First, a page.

Japan was now part of a world-wide economic stage that it was unprepared to manage much less survive in. Riots broke out across the nation in response to inflation. Japan faced a crises like never before. The Tokugawa’s power was quickly crumbling due to external influences and dissatisfaction from within. The result was a new regime in the Meiji Restoration that occurred in the 1860s.
The new regime found itself easily in power but still facing an identity crises. Realizing that they could not fight against the West and win, the Meiji looked to adapt to the changing world. Fear and dissatisfaction spurred the new regime to create a new political and economic plan “aiming to build a new sort of national power.” By trying to find itself, Japan was going to recreate itself. It began with a restructuring of the political powers and eventually economic structure. It was not a complete success, but the Meiji looked to make the changes gradual enough where they could adjust quickly without causing more distress and dissatisfaction. This allowed the new regime to absorb beneficial capitalistic policies such as manufacturing and improve infrastructure. While not becoming lost in the West, Japan was looking at mimicking the beneficial aspects while keeping a nationalistic Japanese identity.
Japan was recreating itself into something never foreseen. It would set the stage for its part in the new world and for modern Japan. From the beginning of the Meiji Restoration until World War I, Japan still struggled to find itself though its footing was becoming more solid. With the breakout of WWI, Japan found itself able to breathe easier with less Western influence. The economy soared until 1920 when the economy bottomed out. The economic advances Japan had made struggled to survive. Japan took the period between world wars to readjust itself and find more stable footing again.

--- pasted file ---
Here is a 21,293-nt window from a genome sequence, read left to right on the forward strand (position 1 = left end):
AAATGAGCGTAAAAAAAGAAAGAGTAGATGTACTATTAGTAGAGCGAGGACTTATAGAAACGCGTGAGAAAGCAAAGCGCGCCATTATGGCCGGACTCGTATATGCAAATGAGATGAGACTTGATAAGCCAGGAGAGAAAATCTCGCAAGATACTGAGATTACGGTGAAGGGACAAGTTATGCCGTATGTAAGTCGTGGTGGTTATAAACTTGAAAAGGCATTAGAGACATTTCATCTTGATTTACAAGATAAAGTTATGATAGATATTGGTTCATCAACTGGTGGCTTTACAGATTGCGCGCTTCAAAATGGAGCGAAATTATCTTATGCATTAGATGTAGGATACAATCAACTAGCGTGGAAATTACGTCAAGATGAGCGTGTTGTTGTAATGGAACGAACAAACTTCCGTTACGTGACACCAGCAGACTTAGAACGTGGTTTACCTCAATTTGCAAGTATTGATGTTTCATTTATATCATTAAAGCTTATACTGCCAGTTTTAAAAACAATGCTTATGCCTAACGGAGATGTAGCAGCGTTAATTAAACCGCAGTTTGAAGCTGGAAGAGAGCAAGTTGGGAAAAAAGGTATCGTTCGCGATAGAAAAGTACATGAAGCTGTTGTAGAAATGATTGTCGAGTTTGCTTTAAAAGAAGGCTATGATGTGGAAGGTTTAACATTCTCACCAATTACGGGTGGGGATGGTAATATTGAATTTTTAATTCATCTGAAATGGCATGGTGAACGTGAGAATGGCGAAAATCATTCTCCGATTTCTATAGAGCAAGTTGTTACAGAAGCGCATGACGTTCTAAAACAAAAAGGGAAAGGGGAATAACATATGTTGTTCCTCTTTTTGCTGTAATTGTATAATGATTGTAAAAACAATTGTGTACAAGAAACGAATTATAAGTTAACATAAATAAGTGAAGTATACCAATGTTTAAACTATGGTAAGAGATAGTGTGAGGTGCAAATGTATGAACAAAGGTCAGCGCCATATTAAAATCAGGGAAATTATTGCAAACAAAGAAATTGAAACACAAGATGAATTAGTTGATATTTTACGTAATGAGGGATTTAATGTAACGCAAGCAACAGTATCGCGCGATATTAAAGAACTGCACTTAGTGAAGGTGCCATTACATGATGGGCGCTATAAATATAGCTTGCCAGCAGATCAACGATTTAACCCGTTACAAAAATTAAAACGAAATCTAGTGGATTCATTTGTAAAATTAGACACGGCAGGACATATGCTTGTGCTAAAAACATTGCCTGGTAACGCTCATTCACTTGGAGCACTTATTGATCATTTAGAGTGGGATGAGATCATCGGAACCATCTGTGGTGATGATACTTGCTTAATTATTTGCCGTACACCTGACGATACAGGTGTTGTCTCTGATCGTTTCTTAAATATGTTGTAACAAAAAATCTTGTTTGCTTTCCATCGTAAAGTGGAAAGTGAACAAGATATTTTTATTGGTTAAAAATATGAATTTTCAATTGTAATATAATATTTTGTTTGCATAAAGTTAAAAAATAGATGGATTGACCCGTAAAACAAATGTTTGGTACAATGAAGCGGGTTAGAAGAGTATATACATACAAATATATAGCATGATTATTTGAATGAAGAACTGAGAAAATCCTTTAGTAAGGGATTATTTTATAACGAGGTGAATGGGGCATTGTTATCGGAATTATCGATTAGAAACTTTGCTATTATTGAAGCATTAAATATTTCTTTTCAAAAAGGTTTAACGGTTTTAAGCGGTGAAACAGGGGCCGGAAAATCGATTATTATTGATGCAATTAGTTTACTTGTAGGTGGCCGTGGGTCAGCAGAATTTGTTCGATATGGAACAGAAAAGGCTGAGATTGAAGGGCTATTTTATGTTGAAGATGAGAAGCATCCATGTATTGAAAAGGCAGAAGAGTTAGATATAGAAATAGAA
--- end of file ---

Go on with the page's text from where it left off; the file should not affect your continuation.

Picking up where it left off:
During this inter-war period, Japan began to look at itself as a power to be reckoned with and one to be recognized by the West. Japanese politicians wanted “equality with the imperialist powers of the West” and to have those powers “recognize a special Japanese interest in Asia.” Pushing to have that recognition, Japan began to interact with China to the point where the “Chinese populace reacted with outrage” leading to many anti-Japanese organizations and demonstrations. This powder keg was rumbling about during the same time as European colonial powers were finding themselves stretched too thin and facing another war on the home front that would forever change Europe and Asia.
During this time, Japan was finding an identity in the military which was growing and developing as the manufacturing in Japan was also developing along with the economy. Politics took a different turn with purification campaigns and increased military influence. Though this continued, the increase in military political presence was causing a disturbance on the Japanese front that would not be revealed until World War II. It was during that time of lessened European influence that Japan made a move against China, flexing its muscle to let the world know of its powerful Asian presence.